It is a known fact that New York was settled by the Dutch in the early 1600s. They came over from the Netherlands and settled on the lower part of Manhattan. Their ship was called Half Moon, captained by Henry Hudson from England, who was doing this job for the Dutch Republic. The purpose of their voyage was to find a northwest passage for the Dutch East India Company, but instead, Hudson became involved in the trading of beaver pelts and decided that was the way to go. A Dutch explorer by the name of Adriaen Block further explored the outlying areas of the settlement and ventured out to Montauk, Long Island, or Lange Eylandt, as it was named. In 1614, the Dutch monopolized the beaver pelt trading and New Netherlands was the name of the area of present-day New York State, with what we know as Manhattan called New Amsterdam, serving as the capital.
In 1621, the Dutch West India Company was created. There were many concerns regarding the other European settlers in the area, so the Dutch created Fort Amsterdam in the area which is now Wall Street. It was called Wall Street because of the walls created for the formation of the fort. The Lenape Indians “sold” Manhattan Island to the director of the Dutch West India Company Peter Minuit, so that Minuit could promise families that their possessions and farms would be safe from either Indians or other European settlers. In 1626, the island of Manhattan was officially called New Amsterdam.
When the British colonists came and “took over” from the Dutch in June 1665, the area was named New York City. Then, in July 1673, the Dutch took it back and named it New Orange. Finally, in November 1674, the British regained the land back and the name New York was re-stamped on it.
During the time when Adriaen Block explored Long Island, he met with many of the native Indians known as the Montauketts. They were a very peaceful tribe, mainly involved in fishing, hunting, and farming. The Native Indians traded furs with Block and other Dutchmen for European goods. In the 18th century, Montauk was actually the home of the first cattle ranch in the United States. Housing started up around this time because of this great success. During the 19th Century, slaves who had taken-oven the Spanish schooner Amistad in 1839 came ashore and were later freed. In the 20th century, Long Island was known for its large fishing industry in the areas of north and south forks of the east end. The name given to the fisherman of this region was Long Island Baymen. They mostly harvested shellfish and that was their only source of income. Since the late 1970s, there has been a huge decline in commercial fishing throughout the Eastern US fishing towns because of pollution and poor management. The clam industry was hit hard because of that. Many baymen lost everything; their jobs, their homes and families during this devastating time. More recently in the 21st century, sport fishing has taken over as well and this has led to many ill-feelings by the baymen towards these sports fishermen. Even though the fishing industry in Long Island isn’t what is used to be before the late 1970s, Montauk still remains the largest commercial and recreational fishing fleet in New York State.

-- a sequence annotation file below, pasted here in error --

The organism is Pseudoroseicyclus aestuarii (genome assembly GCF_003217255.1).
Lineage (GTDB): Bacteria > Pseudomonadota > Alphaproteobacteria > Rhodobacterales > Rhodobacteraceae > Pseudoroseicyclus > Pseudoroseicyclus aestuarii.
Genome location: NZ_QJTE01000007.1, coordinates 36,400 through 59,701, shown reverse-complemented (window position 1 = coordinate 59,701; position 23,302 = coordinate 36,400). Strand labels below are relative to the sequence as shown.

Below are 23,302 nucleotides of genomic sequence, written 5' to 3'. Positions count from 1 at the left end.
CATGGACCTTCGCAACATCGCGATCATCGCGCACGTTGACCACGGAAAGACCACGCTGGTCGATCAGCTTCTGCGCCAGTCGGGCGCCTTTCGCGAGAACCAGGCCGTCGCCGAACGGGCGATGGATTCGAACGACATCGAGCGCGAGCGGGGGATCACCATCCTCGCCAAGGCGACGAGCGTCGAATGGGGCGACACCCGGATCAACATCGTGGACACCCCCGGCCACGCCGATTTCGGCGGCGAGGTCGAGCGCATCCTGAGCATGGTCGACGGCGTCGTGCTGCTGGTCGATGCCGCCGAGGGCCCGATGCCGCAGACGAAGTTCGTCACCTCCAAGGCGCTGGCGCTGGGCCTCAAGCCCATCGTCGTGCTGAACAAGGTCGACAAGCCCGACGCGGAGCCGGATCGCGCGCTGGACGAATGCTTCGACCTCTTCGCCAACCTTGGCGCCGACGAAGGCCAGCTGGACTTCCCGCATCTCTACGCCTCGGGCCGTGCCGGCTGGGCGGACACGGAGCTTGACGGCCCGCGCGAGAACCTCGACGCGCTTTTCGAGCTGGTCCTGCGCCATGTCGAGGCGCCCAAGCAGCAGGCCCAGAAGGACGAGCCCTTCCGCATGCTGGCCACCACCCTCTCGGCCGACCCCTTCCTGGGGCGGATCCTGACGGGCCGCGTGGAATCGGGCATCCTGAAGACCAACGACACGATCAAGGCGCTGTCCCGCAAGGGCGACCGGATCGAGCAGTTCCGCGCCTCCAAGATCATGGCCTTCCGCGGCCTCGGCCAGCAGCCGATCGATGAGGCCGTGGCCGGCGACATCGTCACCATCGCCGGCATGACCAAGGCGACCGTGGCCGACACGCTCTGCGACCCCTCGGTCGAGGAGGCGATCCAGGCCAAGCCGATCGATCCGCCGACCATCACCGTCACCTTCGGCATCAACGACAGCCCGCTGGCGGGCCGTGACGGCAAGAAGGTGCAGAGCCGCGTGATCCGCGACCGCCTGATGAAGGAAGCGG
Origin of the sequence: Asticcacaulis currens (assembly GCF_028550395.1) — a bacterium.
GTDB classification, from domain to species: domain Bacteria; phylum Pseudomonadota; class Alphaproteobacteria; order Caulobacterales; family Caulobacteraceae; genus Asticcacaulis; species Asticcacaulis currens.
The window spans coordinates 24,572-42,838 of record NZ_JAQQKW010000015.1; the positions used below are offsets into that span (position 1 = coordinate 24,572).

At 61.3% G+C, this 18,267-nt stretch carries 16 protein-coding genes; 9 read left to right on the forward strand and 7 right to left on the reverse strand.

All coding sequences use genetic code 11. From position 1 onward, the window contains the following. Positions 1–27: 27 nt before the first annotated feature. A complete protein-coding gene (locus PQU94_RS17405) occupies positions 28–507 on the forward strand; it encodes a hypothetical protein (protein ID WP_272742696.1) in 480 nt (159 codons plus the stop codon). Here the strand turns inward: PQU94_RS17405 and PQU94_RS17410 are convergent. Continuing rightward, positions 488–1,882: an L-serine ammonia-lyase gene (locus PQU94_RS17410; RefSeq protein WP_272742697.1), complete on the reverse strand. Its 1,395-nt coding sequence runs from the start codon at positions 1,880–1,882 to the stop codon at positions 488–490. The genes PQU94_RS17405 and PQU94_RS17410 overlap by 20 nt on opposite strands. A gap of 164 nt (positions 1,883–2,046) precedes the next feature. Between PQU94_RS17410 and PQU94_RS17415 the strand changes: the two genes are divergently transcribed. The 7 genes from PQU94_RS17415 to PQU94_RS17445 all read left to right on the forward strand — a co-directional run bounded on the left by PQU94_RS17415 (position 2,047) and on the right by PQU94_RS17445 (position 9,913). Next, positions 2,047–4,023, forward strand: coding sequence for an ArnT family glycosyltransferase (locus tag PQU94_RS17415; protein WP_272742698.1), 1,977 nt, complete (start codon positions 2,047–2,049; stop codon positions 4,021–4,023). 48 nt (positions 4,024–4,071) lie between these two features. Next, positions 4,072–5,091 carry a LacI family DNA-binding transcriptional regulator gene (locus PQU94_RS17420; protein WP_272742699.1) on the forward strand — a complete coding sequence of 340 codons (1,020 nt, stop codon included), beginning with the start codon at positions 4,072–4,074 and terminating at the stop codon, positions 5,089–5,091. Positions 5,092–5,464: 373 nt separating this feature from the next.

There are many charter boats and marinas to explore in Montauk, as well as many delicious seafood restaurants. For those who are into fishing, charter a boat and catch some fish for your evening’s dinner. What’s the catch of the day? Is it striped bass, fluke, Atlantic cod, or black sea bass? The summer isn’t over yet! Prolong it by venturing out to Montauk, Long Island and enjoy some delicious seafood. Continue the proud history of the Montauketts and Baymen of Long Island and cast out a line; you never know what kind of fish you’ll catch.
Some NY local fish markets:
Ocean’s Bounty Seafood – 415 North Country Road, St. James, NY 11780
The Fish Store – 836 Montauk Highway, Bayport, NY 11705
Casino Clam Company – 427 East Main Street, Patchogue, NY 11772
Cosentino’s Fish Market – 6927 3rd Avenue, Brooklyn, NY 11209
Joons Westside Fish Market – 774 Amsterdam Ave., (btwn 97th & 98th st.) NY, NY 10025
Jackson Heights Greenmarket – 34th Ave., (btwn 77th & 78th st.) Jackson Heights, NY 11372
Baked Atlantic Cod Recipe:
- Place an oven rack on the middle tier. Preheat the oven to 350 degrees Fahrenheit.
- Wash the Atlantic-cod fillet with cold water and carefully blot it dry with paper towels.
- Brush the cod fillet with cooking oil or melted butter. Add salt, pepper and other chosen seasonings to taste. Squirt some lemon or lime juice on too, if you like.
- Tear off a sheet of aluminum foil just large enough to completely wrap the Atlantic-cod fillet. Spray one side lightly with a cooking spray.
- Place the cod fillet on the aluminum foil. Fold the foil up around the fish and press it closed without applying pressure to the cod.
- Bake the foil-wrapped Atlantic cod for about 10 minutes, until its flesh is opaque and flaky all the way through to the center. The cooking time varies by oven, thickness of the cod fillet and other factors.